4. Minimize sugar   Eating sugar actually slows down your immune system. Our white blood cells (immune cells) get really sluggish when there’s extra sugar in their environment. Normally, our white blood cells zip around cleaning up cell debris and fighting off foreign invaders – which is vital to maintain the whole body. Sugar also feeds bacteria, fungi, and inflammation! When we eat sugar that our bodies don’t need for immediate energy, it gets stored as fat both in the blood and on the body. Studies show that after ingesting sugar, inflammatory markers spike and in some cases remain high for long periods. Unfortunately, inflammation is just how our physiology responds to sugar. We now know that all chronic diseases start with inflammation and sugar is a big player, so start with fundamental prevention and avoid sugar as much as possible!


5. Exercise
               
Our bodies need movement to maintain our tissues. Muscles, bones, tendons, ligaments, nerves, the brain, and skin all need blood flow to get the nutrients and oxygen they need to survive and repair themselves. When we’re sedentary, we get minimal blood flow around the body and our tissues begin to suffer and weaken. By getting regular movement in, our muscles strengthen and pull on our bones/joints so they also get stronger. Our cells use up more energy so metabolism kicks into gear and effects hormones throughout the body. Plus, with regular exercise we sweat more often, which is one of the main ways our bodies detox! The benefits are HUGE throughout the body – from maintaining mobility to detoxification and hormone balance. And this isn’t even half of the positive effects of exercise, but I don’t have the space here to go into more detail. Basically, you need to get movement in regularly however you can. I don’t care what kind of movement it is but everyone needs some kind of routine.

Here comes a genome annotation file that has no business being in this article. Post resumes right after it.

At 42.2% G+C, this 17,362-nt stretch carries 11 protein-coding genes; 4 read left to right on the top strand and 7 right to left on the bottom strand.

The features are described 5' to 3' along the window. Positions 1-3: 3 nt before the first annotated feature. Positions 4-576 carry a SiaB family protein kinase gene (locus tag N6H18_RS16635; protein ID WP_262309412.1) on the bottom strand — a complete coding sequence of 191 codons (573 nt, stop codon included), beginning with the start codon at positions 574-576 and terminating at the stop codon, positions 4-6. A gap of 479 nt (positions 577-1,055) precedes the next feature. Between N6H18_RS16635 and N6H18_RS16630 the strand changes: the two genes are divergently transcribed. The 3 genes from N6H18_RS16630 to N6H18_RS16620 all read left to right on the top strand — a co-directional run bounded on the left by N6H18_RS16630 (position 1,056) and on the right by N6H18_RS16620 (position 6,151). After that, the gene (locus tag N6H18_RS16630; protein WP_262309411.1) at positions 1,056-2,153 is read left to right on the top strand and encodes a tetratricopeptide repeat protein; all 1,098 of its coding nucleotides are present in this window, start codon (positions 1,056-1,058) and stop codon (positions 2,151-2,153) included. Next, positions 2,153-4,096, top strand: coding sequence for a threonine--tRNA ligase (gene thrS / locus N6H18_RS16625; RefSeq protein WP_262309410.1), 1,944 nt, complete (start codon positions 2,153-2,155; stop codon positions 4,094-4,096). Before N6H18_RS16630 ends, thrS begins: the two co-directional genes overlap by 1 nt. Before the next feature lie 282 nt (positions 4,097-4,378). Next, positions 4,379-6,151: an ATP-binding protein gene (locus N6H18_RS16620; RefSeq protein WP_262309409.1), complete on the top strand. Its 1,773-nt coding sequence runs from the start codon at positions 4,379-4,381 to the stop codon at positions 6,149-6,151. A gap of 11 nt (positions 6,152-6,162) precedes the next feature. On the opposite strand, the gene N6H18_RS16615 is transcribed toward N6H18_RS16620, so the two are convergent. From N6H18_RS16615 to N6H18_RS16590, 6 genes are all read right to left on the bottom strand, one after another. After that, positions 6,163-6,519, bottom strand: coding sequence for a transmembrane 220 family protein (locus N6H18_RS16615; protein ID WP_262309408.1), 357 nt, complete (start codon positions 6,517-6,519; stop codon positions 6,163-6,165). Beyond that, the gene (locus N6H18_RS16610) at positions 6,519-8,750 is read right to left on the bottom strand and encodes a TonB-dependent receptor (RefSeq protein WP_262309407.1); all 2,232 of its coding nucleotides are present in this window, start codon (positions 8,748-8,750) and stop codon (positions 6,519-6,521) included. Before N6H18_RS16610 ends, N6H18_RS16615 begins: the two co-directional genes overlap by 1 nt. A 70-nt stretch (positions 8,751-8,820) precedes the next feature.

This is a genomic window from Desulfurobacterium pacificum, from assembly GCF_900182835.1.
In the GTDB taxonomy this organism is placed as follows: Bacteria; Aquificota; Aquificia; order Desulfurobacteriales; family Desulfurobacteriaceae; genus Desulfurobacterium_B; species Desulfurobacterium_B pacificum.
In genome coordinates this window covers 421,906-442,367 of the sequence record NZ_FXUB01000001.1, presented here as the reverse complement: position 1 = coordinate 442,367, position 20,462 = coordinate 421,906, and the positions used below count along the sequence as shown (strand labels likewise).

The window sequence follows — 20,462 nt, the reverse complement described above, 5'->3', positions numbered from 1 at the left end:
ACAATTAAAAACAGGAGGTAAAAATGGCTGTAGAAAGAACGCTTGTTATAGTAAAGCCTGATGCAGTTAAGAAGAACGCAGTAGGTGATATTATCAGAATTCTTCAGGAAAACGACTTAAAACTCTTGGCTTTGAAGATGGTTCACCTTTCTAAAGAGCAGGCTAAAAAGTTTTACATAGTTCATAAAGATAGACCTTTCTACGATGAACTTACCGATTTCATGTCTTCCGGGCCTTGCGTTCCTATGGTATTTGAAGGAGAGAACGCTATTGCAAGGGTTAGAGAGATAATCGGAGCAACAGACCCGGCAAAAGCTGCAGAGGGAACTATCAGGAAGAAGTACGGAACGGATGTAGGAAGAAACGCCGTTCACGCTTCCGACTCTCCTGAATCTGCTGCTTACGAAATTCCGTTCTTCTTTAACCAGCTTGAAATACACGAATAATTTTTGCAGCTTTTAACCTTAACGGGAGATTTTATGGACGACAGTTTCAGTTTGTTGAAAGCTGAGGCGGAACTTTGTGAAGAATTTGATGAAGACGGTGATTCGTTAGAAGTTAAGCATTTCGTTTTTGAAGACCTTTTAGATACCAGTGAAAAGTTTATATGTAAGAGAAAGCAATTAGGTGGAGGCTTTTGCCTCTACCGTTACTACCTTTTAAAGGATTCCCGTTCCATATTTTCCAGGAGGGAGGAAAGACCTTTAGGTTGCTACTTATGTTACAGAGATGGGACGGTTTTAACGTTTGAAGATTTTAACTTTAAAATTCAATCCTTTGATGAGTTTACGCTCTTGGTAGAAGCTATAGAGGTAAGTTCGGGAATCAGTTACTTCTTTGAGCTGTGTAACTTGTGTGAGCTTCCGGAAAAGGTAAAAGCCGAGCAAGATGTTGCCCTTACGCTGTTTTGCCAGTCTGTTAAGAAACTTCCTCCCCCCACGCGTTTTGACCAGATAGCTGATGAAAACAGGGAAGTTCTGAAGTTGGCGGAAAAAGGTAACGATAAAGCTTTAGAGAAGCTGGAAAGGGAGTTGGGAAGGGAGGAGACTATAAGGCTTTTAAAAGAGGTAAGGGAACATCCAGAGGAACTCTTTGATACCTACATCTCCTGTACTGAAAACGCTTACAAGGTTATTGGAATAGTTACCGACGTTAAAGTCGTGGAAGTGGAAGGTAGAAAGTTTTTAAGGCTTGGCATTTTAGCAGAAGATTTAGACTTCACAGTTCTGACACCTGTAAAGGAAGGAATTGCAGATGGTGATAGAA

6. Stress management

Stress is unfortunately a consistent part of life in modern society. While temporary stress is normal and our bodies should be able to handle it, chronic stress wreaks havoc on our bodies. Our adrenal glands are our main stress-handling organs. They make cortisol, which is the hormone that makes you feel stressed AND it’s amazingly anti-inflammatory. It might sound like an added benefit to being stressed all the time, but actually when we’re chronically stressed our adrenals get tired and eventually can’t pump out enough cortisol to give you energy and keep inflammation at bay. And we know inflammation à disease, so this is bad news. Figuring out how to manage your stress is another fundamental method for preventing disease. Here are some ways to do that:

·       Practice deep breathing from your belly
·       Hot epsom salt baths
·       Gratitude journaling (write 3-5 things you’re grateful for daily)
·       Meditation (still or yoga, tai chi, etc)
·       Reading
·       Drink tea with calming herbs
·       Exercise
·       Do something you enjoy
·       Go for a walk, quiet your mind and notice the things around you
·       Schedule in self-care time weekly to keep yourself healthy!


7. Avoid toxic chemicals